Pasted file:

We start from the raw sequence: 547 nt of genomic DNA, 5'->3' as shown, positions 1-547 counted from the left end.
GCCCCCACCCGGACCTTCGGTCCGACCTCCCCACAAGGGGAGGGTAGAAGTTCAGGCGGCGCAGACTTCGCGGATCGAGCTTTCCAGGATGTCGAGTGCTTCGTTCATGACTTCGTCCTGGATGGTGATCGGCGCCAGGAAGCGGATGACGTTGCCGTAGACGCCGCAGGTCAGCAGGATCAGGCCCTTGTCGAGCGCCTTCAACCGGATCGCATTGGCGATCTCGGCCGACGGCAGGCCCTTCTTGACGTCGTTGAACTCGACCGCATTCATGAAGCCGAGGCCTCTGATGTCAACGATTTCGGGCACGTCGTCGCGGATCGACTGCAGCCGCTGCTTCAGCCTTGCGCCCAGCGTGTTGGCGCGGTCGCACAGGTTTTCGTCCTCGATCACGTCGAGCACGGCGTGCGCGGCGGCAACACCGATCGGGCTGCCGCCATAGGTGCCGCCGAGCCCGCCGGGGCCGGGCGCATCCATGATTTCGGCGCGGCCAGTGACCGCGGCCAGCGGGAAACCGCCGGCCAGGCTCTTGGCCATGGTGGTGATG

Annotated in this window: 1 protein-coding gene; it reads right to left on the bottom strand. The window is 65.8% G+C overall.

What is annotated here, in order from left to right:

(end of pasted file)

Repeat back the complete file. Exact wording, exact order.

We start from the raw sequence: 547 nt of genomic DNA, 5'->3' as shown, positions 1-547 counted from the left end.
GCCCCCACCCGGACCTTCGGTCCGACCTCCCCACAAGGGGAGGGTAGAAGTTCAGGCGGCGCAGACTTCGCGGATCGAGCTTTCCAGGATGTCGAGTGCTTCGTTCATGACTTCGTCCTGGATGGTGATCGGCGCCAGGAAGCGGATGACGTTGCCGTAGACGCCGCAGGTCAGCAGGATCAGGCCCTTGTCGAGCGCCTTCAACCGGATCGCATTGGCGATCTCGGCCGACGGCAGGCCCTTCTTGACGTCGTTGAACTCGACCGCATTCATGAAGCCGAGGCCTCTGATGTCAACGATTTCGGGCACGTCGTCGCGGATCGACTGCAGCCGCTGCTTCAGCCTTGCGCCCAGCGTGTTGGCGCGGTCGCACAGGTTTTCGTCCTCGATCACGTCGAGCACGGCGTGCGCGGCGGCAACACCGATCGGGCTGCCGCCATAGGTGCCGCCGAGCCCGCCGGGGCCGGGCGCATCCATGATTTCGGCGCGGCCAGTGACCGCGGCCAGCGGGAAACCGCCGGCCAGGCTCTTGGCCATGGTGGTGATG

Annotated in this window: 1 protein-coding gene; it reads right to left on the bottom strand. The window is 65.8% G+C overall.

What is annotated here, in order from left to right: